This is the first situation we come across, so we’re thinking it’s the initial one. It’s also fairly static, and we get the sense things have been this way for a long time. Sounds like we need something new and exciting to set the story in motion.
Something new and exciting happens. Old Major has a dream and convinces the animals they should rebel. An impending rebellion sounds a lot like a conflict. So does the Rebellion itself, what with the fighting and violence and all.
They had the Rebellion, so they should be all set. Right? Wrong. Like any good novel, complications soon arise. Turns out, these new leaders? Not so great. That whole equality business? Not really happening. Things are getting complicated.
With all those bloody (literally bloody, not a slang British adjective) creatures and exclamation points running around, we’re feeling the climax full force.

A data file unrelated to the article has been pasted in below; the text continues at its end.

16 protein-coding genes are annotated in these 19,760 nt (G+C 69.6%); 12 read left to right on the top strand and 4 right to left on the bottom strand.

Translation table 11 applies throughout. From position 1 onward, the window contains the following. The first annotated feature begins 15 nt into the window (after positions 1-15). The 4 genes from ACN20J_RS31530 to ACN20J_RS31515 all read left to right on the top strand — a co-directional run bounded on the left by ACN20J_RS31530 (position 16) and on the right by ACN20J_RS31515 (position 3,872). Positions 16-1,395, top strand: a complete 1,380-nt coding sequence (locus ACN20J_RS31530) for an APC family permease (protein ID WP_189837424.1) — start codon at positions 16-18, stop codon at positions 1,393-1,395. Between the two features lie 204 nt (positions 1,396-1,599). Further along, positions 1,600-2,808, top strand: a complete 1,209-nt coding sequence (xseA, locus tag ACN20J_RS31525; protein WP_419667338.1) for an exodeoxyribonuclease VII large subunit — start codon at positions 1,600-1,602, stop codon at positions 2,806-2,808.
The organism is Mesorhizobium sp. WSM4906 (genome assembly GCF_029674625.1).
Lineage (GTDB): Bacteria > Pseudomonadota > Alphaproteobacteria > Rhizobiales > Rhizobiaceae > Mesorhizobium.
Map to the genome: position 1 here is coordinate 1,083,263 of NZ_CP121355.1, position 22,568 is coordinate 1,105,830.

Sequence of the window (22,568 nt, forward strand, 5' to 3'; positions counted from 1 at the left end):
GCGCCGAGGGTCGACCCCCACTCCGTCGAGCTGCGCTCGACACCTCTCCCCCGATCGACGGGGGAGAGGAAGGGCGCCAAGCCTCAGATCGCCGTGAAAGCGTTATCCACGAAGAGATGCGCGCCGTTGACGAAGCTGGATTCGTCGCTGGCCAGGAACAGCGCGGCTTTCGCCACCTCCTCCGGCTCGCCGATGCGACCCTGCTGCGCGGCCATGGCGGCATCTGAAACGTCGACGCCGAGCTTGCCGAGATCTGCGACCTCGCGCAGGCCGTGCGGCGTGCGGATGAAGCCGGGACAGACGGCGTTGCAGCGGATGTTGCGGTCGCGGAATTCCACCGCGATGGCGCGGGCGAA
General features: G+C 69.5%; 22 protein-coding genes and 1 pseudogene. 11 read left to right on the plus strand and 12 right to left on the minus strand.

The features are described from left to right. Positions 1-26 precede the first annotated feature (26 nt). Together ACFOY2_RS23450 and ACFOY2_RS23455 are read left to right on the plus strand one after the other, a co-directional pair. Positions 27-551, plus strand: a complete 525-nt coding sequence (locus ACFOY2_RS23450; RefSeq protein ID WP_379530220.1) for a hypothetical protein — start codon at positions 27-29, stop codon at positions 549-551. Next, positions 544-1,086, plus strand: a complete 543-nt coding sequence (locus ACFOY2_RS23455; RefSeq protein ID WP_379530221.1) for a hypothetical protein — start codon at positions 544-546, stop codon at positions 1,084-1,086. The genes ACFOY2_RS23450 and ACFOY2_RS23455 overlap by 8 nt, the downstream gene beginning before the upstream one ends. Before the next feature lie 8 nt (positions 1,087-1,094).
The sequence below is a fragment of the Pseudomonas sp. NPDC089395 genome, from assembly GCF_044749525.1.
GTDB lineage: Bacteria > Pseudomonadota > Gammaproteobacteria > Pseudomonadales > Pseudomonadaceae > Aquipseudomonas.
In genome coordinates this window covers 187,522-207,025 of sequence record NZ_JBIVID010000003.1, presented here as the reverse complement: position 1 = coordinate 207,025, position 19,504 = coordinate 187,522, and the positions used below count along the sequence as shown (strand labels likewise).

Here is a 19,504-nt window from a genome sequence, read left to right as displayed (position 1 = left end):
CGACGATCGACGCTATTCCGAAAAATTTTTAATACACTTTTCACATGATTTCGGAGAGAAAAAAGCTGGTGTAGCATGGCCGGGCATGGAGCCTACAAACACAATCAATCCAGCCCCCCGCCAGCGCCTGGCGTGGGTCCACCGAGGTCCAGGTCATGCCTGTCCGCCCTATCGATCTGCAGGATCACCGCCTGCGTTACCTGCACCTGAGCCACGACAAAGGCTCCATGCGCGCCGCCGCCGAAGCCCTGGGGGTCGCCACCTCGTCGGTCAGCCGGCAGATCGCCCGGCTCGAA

This is so suspenseful, even stoic Benjamin freaks out. We were biting our fingernails all the way through the chasing of the truck down the road scene. Which made it difficult to turn the pages.
Our heart rate slows considerably after the glue factory incident, which signifies we have hit the denouement stage. There are no exclamation points here, literal or figurative. We just chill out and watch the situation worsen at a steady and unalarming pace.
The scene with the animals inside playing poker with the humans seems to be a conclusion. And not just because it’s the end of the book. We see a culmination of the theme here. This is where a nice little bow of closure gets wrapped up around the package of greed, manipulation, and corrupt power that is Animal Farm.